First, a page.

Kangai's family fight over estate

HARARE - The late national hero Kumbirai Kangai’s family is embroiled in a bitter estate wrangle, with some of the children claiming that they are being barred from their father’s house.

Kangai passed away in August last year and was declared a national hero. He was a Zanu PF politburo member and a former Cabinet minister.

Eight of his children have since petitioned the Master of High Court over the estate.

Marah Hativagone, Enea Nyunyuto, Freedom, Ngwarirai, Manyika, Rwatinyanya, Musadaro and Tiriwamambo Kangai have told the Master of the High Court that their late father’s estate is being abused.

In their petition, they claim the late Kangai’s wife Miriam Rehwai Loice Kangai and the other two children Fungai Kudzai and Muchatenda are the ones abusing the estate.

“The three beneficiaries led by Miriam Rehwai Loice Kangai have been withdrawing funds from sales rather than profit, which action is tantamount to failure of the project,” the children said, adding that the trio was running Paarl Farm Property Development project into bankruptcy.

The children called for an audit of the financial and administrative affairs of the Paarl Farm project being run by Datco.

“Fungai Kudzai Kangai cannot desist from the habit of selling anything belonging to our late father that he lays his hands on. This, he practised even when our late father was still alive,” they said, further claiming that Fungai had sold timber and asbestos sheets that he removed from the tobacco barn.

In the petition, Kangai’s children told the Master of the High Court that in his will, the late national hero had given 10 percent of his estate to Buhera South Ward 19, while the rest was to be shared among the 11 beneficiaries.

According to the will, Miriam was awarded 50 percent of the estate. They alleged Miriam was now monopolising the estate.

“The eight of us have been barred from accessing the estate’s assets, including entrance to the homestead, 25 Glen Forest, where our late father stayed to the day of his death, which action is inhuman and a total violation of the will…,” the children said.

They further told the Master of High Court that security guards keep a list of names of people who should be allowed to enter the premises.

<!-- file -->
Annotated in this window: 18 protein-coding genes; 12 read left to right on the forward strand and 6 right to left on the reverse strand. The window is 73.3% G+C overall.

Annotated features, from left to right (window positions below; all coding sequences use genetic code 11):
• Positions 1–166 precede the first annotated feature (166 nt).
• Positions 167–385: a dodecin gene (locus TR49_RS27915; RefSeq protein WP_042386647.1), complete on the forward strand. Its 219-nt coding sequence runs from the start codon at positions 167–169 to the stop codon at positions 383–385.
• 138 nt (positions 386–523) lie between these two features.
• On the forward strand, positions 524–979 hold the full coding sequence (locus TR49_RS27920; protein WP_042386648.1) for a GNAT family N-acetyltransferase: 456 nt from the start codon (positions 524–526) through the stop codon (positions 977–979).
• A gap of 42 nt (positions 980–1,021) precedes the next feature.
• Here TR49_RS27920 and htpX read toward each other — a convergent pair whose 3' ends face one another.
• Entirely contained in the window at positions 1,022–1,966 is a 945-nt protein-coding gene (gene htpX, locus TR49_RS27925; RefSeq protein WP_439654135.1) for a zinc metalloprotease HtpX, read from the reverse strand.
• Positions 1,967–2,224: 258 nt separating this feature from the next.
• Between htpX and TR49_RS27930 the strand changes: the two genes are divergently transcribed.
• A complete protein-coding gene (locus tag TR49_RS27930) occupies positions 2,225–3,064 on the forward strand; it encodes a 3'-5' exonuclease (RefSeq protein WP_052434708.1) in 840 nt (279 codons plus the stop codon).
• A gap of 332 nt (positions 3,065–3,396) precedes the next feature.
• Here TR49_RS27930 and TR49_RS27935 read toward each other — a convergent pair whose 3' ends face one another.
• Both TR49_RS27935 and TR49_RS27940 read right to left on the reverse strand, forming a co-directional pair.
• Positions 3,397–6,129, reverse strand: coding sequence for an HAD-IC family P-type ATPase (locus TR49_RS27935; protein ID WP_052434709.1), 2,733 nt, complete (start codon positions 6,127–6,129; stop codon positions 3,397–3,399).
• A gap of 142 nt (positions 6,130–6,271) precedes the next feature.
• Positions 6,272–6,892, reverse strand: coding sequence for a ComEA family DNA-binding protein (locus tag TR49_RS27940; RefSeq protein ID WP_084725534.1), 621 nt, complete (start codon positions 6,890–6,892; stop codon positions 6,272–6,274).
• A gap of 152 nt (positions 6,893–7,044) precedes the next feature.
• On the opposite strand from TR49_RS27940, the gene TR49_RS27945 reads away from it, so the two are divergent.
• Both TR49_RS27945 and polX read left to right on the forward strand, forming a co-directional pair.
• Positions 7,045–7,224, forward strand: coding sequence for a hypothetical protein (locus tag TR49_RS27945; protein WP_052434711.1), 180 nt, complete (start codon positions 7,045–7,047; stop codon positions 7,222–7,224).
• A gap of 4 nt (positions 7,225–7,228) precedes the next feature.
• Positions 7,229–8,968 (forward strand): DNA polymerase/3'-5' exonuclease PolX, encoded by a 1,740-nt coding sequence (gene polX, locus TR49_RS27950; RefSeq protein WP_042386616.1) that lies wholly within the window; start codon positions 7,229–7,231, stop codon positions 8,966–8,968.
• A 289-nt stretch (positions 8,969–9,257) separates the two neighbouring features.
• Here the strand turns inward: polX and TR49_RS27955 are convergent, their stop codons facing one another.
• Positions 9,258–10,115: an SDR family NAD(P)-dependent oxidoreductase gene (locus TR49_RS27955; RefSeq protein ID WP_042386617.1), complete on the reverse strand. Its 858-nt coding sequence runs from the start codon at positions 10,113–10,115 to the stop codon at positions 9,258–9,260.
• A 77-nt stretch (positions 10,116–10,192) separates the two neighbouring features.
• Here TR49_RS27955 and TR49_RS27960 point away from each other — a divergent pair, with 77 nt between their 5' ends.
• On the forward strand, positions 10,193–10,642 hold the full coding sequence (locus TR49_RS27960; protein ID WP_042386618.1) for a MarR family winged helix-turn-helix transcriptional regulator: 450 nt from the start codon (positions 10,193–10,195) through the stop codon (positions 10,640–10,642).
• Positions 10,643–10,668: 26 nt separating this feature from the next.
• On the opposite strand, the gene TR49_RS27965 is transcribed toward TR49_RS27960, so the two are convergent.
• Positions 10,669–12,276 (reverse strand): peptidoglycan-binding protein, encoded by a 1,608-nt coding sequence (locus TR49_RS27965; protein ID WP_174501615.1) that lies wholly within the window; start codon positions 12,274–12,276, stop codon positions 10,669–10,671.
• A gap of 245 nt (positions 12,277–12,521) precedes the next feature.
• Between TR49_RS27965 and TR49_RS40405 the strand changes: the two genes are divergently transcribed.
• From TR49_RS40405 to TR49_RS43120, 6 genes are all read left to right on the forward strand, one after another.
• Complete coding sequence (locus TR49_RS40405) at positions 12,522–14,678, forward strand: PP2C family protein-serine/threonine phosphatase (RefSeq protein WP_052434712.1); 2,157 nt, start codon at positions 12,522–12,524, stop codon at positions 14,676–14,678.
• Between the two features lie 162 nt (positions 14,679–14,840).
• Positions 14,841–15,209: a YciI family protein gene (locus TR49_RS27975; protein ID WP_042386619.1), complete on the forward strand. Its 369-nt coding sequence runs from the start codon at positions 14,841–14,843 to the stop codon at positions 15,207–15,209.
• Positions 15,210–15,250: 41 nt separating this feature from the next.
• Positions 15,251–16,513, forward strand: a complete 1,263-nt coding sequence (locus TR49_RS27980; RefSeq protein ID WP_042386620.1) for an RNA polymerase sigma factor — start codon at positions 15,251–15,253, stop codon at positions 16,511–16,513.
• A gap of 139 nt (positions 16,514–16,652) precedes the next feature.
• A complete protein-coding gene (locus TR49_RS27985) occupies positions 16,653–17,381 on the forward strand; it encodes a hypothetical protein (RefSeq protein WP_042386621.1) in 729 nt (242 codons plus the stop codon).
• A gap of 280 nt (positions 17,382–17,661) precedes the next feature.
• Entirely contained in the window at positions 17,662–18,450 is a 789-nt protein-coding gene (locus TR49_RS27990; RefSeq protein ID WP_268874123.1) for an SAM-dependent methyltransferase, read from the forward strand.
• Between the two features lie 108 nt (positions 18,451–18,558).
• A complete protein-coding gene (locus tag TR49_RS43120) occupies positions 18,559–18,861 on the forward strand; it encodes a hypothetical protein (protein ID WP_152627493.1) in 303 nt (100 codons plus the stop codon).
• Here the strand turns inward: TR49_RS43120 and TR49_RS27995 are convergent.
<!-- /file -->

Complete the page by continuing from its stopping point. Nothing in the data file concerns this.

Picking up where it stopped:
“This directive was temporarily waivered on the day a memorial service for the late Kangai was held, which many of us did not attend in protest,” they said.

They said it was clear that Miriam was taking them as outlaws, who had no authority to be in any one of their late father’s estate.

They further said that Miriam was refusing with title deeds of the farm and their father’s Glen Forest house, adding that one of the family cars was being driven by Tonderai Jakachira, who is not a beneficiary to the estate.

According to their petition, Kangai’s children want a revaluation of the estate, claiming its value is depreciating on a daily basis.

“The present situation at the property development project at Paarl Farm is placing us in a vulnerable position making us liable to debts that we never incurred,” they said.

The children want the master of the High Court’s office to allow the executrix to dispose all movable and immovable assets registered under their father’s estate and deposit the funds into a trust account for later distribution after the claims have been cleared by the courts.

They further advocated for the freeze of any access to the estate’s funds by any beneficiary, including Miriam, Fungai and Muchatenda.

“Our petition is for your office to allow distribution of estate since there are now valid reports confirming that the deceased held 100 percent shares in the Luna Estates Company,” they said.

Master of High Court Eldard Mutasa has since written a letter dated September 30 to the executor, asking her to look into the issues raised by Kangai’s children and respond within 14 days.

Comments (4)

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Imi vana imi shandirai zvenyu kwete maziso kuramba ari papfuma yababa. Vakaita sarudzo yavo vachiri vapenyu saka siyanai nazvo. Hawu !

Meso meso - 10 October 2014

Vana vezanu vanonetsa. They are used to everything on a silver platter. An this business of many wives always leads to disaster. All you worked for dies when you die...

lovethynation - 11 October 2014

Those who inherit shouldnt fight over the estate,however,lack of understanding is a push factor.But what we urge relatives to have a sense of common good and respect the deceased by doing what is worthy in his name.From the economic perspective the majority if verified they could be right basing on facts they are advancing.If their family business collapse then its a dark time not only for the Kangais but for Zim at large.There is part of the Zim family employed there and the widow has a source of decent survival basing on the investments left the the late and so on.

carson Macate - 11 October 2014

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